We are swinging from one crisis to another in this country right now. No matter your political leanings, your take on the pandemic or the cries for racial justice across the country, people are passionate for change.
In the midst of our nation’s multiple problems, well-intentioned people want to change the world, and some think the best way is to start a nonprofit. I caution people to ask themselves some hard questions before they take on building an organization from the ground up.
1. Is there a nonprofit already out there doing this work? If so, you may be better off connecting w/them and fundraising for them rather than starting your own. Starting your own is a lot of work and has its own set of labor costs until you can afford to pay staff, plus across the entire industry it duplicates and replicates jobs. How many executive directors of organizations raising money for breast cancer research do we need in order to eradicate breast cancer? The answer should be one, possibly two, but right now it’s more like 20 or 30. That’s a whole lot of salary, staff and leadership duplicating work other nonprofits are doing. There are already 1.5 million registered nonprofits in the United States. What will one more organization do that others aren’t already doing?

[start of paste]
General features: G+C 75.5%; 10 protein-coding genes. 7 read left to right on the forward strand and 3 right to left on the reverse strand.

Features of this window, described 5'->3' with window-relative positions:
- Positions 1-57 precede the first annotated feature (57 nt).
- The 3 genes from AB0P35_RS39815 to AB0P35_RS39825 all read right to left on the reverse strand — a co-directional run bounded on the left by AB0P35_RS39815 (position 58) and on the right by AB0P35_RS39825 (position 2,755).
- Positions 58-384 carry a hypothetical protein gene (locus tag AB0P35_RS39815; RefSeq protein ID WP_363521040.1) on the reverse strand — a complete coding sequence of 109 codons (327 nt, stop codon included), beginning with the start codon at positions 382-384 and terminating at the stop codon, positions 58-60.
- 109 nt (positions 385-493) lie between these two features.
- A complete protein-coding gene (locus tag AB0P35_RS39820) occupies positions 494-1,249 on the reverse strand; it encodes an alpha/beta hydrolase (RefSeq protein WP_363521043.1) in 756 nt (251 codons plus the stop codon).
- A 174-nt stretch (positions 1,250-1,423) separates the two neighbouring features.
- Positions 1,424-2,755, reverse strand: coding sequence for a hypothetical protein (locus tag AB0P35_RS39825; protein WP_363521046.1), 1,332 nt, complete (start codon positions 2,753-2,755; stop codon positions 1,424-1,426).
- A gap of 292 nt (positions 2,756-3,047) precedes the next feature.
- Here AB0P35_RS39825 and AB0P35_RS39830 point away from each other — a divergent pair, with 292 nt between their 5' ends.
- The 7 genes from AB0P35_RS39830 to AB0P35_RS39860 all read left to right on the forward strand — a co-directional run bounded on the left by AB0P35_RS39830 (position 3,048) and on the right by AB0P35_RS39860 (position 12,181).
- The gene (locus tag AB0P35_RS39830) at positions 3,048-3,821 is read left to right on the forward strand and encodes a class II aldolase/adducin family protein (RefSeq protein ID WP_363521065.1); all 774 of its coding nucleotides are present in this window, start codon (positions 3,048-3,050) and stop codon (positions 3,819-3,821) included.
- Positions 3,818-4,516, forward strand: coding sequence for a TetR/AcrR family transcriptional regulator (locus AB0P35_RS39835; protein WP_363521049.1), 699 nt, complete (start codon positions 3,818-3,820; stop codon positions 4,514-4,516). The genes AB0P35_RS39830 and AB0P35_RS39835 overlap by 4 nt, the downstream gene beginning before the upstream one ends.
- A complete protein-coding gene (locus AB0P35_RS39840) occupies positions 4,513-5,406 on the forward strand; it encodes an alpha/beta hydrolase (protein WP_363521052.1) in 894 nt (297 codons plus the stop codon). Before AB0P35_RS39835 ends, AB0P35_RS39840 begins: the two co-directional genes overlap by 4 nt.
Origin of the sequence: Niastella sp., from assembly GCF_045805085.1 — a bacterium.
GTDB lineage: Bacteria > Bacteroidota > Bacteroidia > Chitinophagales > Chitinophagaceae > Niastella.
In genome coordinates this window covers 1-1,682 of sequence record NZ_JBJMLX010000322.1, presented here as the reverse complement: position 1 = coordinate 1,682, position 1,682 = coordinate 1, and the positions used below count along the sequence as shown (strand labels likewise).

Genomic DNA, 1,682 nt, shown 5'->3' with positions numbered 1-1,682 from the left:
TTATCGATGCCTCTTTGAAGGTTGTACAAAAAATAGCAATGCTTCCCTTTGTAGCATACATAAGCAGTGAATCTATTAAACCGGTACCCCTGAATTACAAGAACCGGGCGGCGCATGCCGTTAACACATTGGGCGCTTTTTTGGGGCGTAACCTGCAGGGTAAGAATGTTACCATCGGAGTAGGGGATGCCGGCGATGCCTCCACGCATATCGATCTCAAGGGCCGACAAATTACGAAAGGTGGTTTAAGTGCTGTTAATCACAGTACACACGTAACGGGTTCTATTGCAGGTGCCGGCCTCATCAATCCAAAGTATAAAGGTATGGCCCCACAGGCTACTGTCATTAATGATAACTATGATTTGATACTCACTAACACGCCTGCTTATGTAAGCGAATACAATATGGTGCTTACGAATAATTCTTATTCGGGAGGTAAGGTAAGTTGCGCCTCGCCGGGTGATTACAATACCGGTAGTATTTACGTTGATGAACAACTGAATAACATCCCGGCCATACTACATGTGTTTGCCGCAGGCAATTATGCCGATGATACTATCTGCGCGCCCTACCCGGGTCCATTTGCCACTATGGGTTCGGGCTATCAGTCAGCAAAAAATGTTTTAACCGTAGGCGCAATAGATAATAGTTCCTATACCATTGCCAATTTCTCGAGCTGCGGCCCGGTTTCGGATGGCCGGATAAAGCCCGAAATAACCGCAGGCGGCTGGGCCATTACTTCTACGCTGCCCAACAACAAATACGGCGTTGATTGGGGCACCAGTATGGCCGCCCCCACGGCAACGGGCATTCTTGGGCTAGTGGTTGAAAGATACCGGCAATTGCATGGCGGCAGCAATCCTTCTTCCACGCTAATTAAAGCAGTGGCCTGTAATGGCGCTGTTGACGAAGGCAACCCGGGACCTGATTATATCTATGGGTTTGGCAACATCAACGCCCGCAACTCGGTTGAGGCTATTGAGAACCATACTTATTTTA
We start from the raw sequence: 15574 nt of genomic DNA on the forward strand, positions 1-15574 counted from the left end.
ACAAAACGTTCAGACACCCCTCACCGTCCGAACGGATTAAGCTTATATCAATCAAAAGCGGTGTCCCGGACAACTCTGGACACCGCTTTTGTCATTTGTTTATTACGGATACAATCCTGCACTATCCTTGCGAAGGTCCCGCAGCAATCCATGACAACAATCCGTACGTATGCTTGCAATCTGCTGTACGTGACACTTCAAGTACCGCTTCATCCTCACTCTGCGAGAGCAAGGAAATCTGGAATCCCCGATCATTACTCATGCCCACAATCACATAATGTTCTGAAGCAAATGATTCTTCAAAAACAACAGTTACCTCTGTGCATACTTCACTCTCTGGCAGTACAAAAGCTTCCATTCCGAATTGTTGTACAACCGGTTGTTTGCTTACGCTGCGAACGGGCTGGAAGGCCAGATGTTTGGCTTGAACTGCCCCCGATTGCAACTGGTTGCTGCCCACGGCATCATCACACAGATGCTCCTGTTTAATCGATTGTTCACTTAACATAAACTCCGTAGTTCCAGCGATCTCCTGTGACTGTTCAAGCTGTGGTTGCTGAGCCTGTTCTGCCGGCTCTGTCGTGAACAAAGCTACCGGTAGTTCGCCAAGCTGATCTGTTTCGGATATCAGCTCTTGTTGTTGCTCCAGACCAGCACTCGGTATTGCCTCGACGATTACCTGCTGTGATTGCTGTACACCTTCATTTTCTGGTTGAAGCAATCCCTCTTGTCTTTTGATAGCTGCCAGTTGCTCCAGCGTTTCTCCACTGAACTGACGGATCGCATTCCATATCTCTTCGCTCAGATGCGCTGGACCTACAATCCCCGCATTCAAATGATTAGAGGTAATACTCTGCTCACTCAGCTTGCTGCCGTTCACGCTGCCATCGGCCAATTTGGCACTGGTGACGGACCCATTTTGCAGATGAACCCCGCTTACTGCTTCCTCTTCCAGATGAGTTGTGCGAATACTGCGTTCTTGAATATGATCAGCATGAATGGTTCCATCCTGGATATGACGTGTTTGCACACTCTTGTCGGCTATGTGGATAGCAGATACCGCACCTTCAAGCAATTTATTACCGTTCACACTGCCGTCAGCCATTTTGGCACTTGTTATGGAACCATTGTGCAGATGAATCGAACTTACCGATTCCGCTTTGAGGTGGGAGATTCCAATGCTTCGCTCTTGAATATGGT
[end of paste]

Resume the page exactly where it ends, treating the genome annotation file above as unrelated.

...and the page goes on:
2. Why are you considering starting a nonprofit? Is it to make a difference? Fill a need not currently being filled? Do some soul-searching on why you’re considering starting a nonprofit and how much of your life and time you’re willing to dedicate to it. I can’t tell you the number of people who start out passionately throwing themselves into the task and burn out within a year, brought down by the grind of trying to organize and raise money.
3. Is your nonprofit for a short-term need or a long-term need? Once the nonprofit is up and running, is it sustainable? Short-term doesn’t need a nonprofit, it needs a fund. Long-term, see question number one.
If you are interested in a specific area of fundraising, then you can partner with a nonprofit and create a fund under their umbrella. A great example of this is the Zach Sobiech Osteosarcoma Fund, which is managed by the Children’s Cancer Research Fund. Zach tragically died of osteosarcoma at the tender age of 18 — you may be familiar with his song “Clouds” which he wrote and recorded. Children’s Cancer Research Fund raises money to research all pediatric cancers, but Zach’s family wanted to raise money specifically for the kind of cancer that took their son, so they created the Zach Sobiech Osteosarcoma Fund. They raised more than $1.5 million in the years since his passing and the resulting research has made breakthroughs in the treatment of this type of cancer.
Because of their partnership, Zach’s family could focus on telling his story, on fundraising and raising awareness around the need to research this rare disease. They did not have to recruit, train and work with a board, hire an executive director or fundraising director, or manage all of the operations of a nonprofit. Because of that, their son’s life truly made a difference in the treatment of osteosarcoma.
Ask yourself these three questions. And then if the answer is still yes, there are a lot of resources out there that can help you. Throw me a line and I can connect you with those in your area.